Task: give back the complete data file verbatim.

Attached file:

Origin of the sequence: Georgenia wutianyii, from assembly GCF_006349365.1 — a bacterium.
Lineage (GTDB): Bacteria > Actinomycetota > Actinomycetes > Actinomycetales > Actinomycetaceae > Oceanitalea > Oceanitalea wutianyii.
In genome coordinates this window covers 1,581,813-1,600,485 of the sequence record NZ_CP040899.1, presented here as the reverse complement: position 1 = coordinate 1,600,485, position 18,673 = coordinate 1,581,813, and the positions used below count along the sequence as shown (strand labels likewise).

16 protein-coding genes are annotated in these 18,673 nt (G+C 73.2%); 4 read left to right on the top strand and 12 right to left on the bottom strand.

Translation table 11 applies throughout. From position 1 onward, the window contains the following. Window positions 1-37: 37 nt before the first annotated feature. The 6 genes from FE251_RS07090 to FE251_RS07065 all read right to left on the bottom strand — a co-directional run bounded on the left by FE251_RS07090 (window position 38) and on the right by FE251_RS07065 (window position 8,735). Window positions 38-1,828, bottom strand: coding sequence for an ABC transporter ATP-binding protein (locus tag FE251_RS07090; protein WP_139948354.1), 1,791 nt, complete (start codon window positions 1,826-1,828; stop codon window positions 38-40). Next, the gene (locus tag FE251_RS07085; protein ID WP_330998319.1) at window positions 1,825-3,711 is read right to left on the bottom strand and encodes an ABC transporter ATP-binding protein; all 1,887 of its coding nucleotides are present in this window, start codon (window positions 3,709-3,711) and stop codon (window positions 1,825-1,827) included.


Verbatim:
Origin of the sequence: Georgenia wutianyii, from assembly GCF_006349365.1 — a bacterium.
Lineage (GTDB): Bacteria > Actinomycetota > Actinomycetes > Actinomycetales > Actinomycetaceae > Oceanitalea > Oceanitalea wutianyii.
In genome coordinates this window covers 1,581,813-1,600,485 of the sequence record NZ_CP040899.1, presented here as the reverse complement: position 1 = coordinate 1,600,485, position 18,673 = coordinate 1,581,813, and the positions used below count along the sequence as shown (strand labels likewise).

16 protein-coding genes are annotated in these 18,673 nt (G+C 73.2%); 4 read left to right on the top strand and 12 right to left on the bottom strand.

Translation table 11 applies throughout. From position 1 onward, the window contains the following. Window positions 1-37: 37 nt before the first annotated feature. The 6 genes from FE251_RS07090 to FE251_RS07065 all read right to left on the bottom strand — a co-directional run bounded on the left by FE251_RS07090 (window position 38) and on the right by FE251_RS07065 (window position 8,735). Window positions 38-1,828, bottom strand: coding sequence for an ABC transporter ATP-binding protein (locus tag FE251_RS07090; protein WP_139948354.1), 1,791 nt, complete (start codon window positions 1,826-1,828; stop codon window positions 38-40). Next, the gene (locus tag FE251_RS07085; protein ID WP_330998319.1) at window positions 1,825-3,711 is read right to left on the bottom strand and encodes an ABC transporter ATP-binding protein; all 1,887 of its coding nucleotides are present in this window, start codon (window positions 3,709-3,711) and stop codon (window positions 1,825-1,827) included.